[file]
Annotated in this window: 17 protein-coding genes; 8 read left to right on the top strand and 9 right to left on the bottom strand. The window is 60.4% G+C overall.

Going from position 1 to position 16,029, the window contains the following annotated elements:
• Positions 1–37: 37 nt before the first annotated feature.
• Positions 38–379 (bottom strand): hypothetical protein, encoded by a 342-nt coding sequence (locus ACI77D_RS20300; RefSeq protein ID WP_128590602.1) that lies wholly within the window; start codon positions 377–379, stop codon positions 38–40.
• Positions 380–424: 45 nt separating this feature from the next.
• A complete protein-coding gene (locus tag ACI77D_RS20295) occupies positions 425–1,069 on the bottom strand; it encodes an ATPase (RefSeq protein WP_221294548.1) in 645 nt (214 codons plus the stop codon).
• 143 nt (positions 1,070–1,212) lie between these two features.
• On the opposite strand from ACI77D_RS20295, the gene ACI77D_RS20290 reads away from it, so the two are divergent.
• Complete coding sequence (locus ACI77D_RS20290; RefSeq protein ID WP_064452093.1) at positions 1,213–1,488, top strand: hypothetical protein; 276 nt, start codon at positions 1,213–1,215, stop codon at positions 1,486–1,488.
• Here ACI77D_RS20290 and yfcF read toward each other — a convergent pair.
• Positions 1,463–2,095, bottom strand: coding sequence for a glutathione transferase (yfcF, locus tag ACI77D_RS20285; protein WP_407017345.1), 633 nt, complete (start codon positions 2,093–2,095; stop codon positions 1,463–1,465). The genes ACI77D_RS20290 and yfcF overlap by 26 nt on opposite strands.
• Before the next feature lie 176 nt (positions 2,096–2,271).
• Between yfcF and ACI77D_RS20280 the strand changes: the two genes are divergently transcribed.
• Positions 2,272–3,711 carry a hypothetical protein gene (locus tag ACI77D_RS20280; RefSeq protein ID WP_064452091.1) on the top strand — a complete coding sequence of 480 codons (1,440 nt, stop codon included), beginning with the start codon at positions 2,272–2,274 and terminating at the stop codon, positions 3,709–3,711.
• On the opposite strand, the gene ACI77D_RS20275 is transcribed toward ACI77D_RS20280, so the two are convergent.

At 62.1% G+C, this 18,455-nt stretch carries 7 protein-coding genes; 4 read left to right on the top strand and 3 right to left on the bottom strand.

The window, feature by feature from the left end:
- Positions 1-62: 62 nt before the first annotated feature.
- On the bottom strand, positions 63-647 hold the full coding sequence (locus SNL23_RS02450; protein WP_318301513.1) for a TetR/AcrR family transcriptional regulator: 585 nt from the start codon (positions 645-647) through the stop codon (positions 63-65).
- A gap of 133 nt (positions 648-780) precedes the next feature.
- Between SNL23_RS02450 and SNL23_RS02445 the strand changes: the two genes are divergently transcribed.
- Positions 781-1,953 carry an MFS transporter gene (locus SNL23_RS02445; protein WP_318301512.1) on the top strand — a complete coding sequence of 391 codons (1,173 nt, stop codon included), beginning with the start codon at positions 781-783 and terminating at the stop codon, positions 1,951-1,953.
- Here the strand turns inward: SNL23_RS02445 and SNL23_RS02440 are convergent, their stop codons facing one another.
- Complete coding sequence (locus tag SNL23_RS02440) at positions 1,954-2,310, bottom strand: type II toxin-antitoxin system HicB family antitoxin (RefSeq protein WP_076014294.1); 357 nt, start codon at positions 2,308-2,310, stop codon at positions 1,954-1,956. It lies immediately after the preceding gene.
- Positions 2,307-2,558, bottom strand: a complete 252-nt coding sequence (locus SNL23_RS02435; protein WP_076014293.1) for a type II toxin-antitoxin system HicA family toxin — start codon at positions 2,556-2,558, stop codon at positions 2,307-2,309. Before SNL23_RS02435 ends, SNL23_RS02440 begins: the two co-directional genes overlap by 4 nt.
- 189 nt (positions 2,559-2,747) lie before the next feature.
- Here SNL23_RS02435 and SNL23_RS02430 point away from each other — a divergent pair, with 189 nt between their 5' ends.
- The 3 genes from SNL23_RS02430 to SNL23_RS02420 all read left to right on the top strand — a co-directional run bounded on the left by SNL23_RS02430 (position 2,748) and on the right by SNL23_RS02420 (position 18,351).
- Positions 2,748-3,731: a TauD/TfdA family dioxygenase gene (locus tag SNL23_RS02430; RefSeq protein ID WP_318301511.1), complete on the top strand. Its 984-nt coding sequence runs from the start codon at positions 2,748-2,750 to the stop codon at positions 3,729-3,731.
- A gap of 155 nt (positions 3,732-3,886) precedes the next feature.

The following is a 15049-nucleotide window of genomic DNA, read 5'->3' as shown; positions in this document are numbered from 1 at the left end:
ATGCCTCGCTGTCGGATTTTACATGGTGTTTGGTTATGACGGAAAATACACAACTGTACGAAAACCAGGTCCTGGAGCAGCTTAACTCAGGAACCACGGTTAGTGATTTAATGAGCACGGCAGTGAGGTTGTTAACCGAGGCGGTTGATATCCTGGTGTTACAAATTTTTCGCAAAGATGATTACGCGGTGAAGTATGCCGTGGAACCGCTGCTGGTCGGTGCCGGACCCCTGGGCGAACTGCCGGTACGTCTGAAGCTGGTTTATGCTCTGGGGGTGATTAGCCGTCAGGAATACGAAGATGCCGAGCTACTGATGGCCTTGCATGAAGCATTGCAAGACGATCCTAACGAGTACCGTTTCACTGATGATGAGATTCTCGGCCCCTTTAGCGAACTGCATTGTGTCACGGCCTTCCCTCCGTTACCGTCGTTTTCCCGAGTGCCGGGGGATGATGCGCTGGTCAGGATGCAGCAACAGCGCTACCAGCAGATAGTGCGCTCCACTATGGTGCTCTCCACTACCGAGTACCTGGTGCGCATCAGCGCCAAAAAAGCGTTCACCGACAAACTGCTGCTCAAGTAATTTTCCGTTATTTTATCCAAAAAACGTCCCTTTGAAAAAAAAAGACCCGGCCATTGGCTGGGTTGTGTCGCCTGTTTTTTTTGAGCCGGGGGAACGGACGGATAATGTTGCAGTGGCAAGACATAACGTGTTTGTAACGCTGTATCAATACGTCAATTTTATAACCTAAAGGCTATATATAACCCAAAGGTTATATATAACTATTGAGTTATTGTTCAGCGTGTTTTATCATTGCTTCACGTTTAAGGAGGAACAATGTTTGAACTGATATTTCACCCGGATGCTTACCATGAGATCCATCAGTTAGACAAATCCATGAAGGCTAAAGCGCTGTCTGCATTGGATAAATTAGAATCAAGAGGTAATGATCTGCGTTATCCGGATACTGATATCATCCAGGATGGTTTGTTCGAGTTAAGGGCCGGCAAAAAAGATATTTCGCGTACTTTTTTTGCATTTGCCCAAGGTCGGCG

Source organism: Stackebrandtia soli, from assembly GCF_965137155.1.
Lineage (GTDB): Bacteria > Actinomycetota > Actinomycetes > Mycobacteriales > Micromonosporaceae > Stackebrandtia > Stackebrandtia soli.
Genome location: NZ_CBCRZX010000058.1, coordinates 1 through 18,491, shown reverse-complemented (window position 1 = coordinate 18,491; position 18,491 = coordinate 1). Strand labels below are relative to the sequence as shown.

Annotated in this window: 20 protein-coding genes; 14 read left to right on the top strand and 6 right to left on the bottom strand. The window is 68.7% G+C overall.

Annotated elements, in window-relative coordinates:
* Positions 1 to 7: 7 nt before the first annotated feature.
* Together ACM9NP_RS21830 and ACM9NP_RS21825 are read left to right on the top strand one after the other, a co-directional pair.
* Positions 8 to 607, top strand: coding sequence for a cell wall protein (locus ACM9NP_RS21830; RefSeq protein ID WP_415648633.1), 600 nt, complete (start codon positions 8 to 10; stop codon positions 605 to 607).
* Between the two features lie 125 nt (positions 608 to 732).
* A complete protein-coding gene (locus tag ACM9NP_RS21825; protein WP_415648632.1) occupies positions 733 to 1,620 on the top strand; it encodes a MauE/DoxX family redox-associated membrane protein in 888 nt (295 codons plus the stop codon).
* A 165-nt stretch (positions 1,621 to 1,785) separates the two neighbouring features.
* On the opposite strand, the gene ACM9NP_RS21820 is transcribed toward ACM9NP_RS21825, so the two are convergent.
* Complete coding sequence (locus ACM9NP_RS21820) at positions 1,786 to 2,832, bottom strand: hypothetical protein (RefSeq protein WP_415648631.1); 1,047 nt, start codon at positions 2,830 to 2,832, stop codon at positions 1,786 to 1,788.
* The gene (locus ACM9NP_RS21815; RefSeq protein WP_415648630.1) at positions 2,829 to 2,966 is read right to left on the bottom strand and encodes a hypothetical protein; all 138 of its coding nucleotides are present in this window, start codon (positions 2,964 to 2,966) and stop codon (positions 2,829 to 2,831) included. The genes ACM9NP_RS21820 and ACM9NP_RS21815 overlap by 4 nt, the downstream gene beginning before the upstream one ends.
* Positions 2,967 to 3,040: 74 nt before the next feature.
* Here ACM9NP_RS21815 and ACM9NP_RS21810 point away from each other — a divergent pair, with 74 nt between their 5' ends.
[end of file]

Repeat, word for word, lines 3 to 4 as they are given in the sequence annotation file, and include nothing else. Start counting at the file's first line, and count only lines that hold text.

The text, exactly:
• Positions 1–37: 37 nt before the first annotated feature.
• Positions 38–379 (bottom strand): hypothetical protein, encoded by a 342-nt coding sequence (locus ACI77D_RS20300; RefSeq protein ID WP_128590602.1) that lies wholly within the window; start codon positions 377–379, stop codon positions 38–40.